Fall 1996 - Volume 4 Number 1
Learning Outcomes: A Performance Assessment Perspective, Part Two
Part One of this article began my examination of the strong relationship between assessing learning outcomes and performance by means of finding conceptual insights into the underlying framework of program standards. Part Two, which follows below, continues this discussion and examines the characteristics of "learning outcomes" statements from the performance assessment perspective.Relating Learning Outcomes to Performance Assessment
The conceptual framework underlying the above-noted recent initiatives to achieve the targeted goals of quality and consistency of college programs rests on three elements presented earlier: the requirement that all graduates of a program demonstrate the achievement of established learning outcomes, the definition of learning outcomes, and the set of indicators of an exit postsecondary level of achievement. The concept of learning outcomes is thus central to the implementation of system-wide program standards.
To this date, the Ontario CSAC documentation has provided guidance for the review of program curricula, course outlines, instructional strategies and evaluation methods, in order to implement the new initiatives. When examining this documentation for what it says about defining program standards and preferred learning outcomes in assessing students' achievement, five statements seem most significant in deciding the most suitable assessment methodology for verifying learning. They are:
Those five conceptual statements are discussed below. Understanding the conceptual framework underlying the establishment of program standards shows that aligning performance assessment with defined learning outcomes is required to ensure the quality and consistency of what students learn in community college programs.
(a) Learning outcomes are performance-based. As the definition implies, learning outcomes are performance-based, meaning that they must be demonstrated by students' performance of complex activities or tasks as evidence that they have achieved the expected learning. What is performance? The Oxford English Dictionary definition of 'perform' is "carry out, achieve, accomplish, execute." Therefore, to assess students' achievement of learning outcomes, teachers must ask them to perform some work "using a repertoire of knowledge and skills and being responsive to the particular tasks and contexts at hand" (Wiggins, 1993). By observing performance, teachers obtain a direct measure of what students have learned, and what they are able to do with their knowledge.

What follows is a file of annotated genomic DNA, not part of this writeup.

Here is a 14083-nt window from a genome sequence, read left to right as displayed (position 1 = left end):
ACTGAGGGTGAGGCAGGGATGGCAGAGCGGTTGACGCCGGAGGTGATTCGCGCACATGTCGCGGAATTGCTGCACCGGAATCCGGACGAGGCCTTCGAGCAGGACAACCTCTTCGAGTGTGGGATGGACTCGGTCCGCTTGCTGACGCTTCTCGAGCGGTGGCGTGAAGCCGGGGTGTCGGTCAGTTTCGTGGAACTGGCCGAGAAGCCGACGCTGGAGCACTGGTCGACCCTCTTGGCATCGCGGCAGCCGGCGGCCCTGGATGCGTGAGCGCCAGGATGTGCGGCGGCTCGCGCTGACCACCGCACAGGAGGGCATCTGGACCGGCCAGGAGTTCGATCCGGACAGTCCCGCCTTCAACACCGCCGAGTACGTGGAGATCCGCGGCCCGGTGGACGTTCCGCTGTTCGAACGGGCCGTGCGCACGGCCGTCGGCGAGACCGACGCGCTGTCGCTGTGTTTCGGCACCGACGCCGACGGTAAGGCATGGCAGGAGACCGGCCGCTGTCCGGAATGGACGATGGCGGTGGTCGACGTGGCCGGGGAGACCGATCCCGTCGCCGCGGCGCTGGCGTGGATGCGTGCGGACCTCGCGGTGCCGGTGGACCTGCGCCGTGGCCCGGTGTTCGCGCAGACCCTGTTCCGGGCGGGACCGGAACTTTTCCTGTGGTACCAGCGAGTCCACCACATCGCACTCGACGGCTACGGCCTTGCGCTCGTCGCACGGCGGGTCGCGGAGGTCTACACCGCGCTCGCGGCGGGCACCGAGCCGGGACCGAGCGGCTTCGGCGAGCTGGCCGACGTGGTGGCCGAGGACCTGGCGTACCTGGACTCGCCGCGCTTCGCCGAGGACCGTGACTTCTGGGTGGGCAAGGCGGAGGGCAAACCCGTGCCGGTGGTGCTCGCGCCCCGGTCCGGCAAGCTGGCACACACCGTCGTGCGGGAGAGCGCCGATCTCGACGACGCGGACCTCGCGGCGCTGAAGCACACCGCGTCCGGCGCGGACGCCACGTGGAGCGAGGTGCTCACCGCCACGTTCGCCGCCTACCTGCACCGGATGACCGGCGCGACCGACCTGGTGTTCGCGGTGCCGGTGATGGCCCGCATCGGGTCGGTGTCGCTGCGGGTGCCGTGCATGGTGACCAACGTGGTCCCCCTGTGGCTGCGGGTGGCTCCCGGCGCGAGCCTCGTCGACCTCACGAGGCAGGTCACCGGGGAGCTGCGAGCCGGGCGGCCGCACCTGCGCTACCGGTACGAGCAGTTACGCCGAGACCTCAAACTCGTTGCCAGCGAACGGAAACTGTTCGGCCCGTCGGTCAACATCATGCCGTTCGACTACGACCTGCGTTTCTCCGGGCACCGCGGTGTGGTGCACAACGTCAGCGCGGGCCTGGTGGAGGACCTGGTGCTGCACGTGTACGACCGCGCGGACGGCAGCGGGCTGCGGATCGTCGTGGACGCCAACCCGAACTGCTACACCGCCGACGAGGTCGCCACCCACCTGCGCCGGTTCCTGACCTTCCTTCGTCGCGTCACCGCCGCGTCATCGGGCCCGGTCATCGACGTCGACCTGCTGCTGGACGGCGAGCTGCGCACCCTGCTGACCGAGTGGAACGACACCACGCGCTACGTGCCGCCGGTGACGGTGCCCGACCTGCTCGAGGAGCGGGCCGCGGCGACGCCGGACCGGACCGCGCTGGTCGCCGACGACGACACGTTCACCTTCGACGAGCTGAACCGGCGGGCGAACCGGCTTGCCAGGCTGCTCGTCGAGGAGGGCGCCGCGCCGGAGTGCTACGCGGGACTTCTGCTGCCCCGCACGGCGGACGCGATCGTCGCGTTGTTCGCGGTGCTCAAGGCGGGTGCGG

On the other hand, most paper-and-pencil tests and examinations used to assess students produce only an indirect measure of learning (Frederiksen and Collins, 1989). While such tests evaluate how well students can reproduce content from the textbook, or how well they can assemble information from various sources, they do not provide any evidence of the students' abilities to use their knowledge to solve problems, conduct inquiries into sensitive issues or make difficult decisions. In other words, paper-and-pencil testing does not provide a reliable indication of students' abilities to do something with their knowledge. It follows that this kind of testing is not an appropriate means of assessing achievement of performance-based learning outcomes demonstrative of cumulative learning and accomplishment.
The example in Figure 1 above illustrates a performance task which allows teachers to obtain a direct measure of student achievement for multiple learning outcomes, and which requires students to use their knowledge of theory and procedure in a real-life context. No paper-and-pencil test would have been able to provide such comprehensive information about the students' abilities.
This example also raises an important issue related to the use of performance assessment: do all performance tasks need to be as complex as the example in Figure 1 to assess the achievement of learning outcomes? In the past, performance assessment tasks assigned to students have not necessarily been as complex as the one presented above, and sometimes their context has seemed too-obviously artificial or contrived, rather than a fair simulation of recognizable real life experience. Great complexity and ingenuity in design of such tasks may be needed to adequately challenge students and assess their achievement of learning outcomes.
(b) Learning outcomes are demonstrated by the application of knowledge to complex role performances as found in work and personal lives. The concept of "role performance" in the community college system has recently appeared in the description of indicators reflecting a quality of performance that is appropriate to the college postsecondary context (CSAC 1995). The first indicator of performance quality reads: "A community college postsecondary graduate is someone who can integrate knowledge, skills and dispositions in the application of theoretical principles to complex roles performed in the workplace and in his or her personal life." There are two important elements in this indicator: role performances and the context of a performance.
The first element requires that students demonstrate performances in roles similar to those found in daily living or those assumed by practitioners in the field. These practitioners regularly perform tasks in which problems are ill-structured, part of the information is missing, collaboration with co-workers is necessary and results are presented to other individuals. In these tasks, practitioners take on many generic roles, such as problem solvers, effective producers, team workers, communicators, and also adopt roles particular to an occupation, e.g., care planner, counselor, designer, and so on.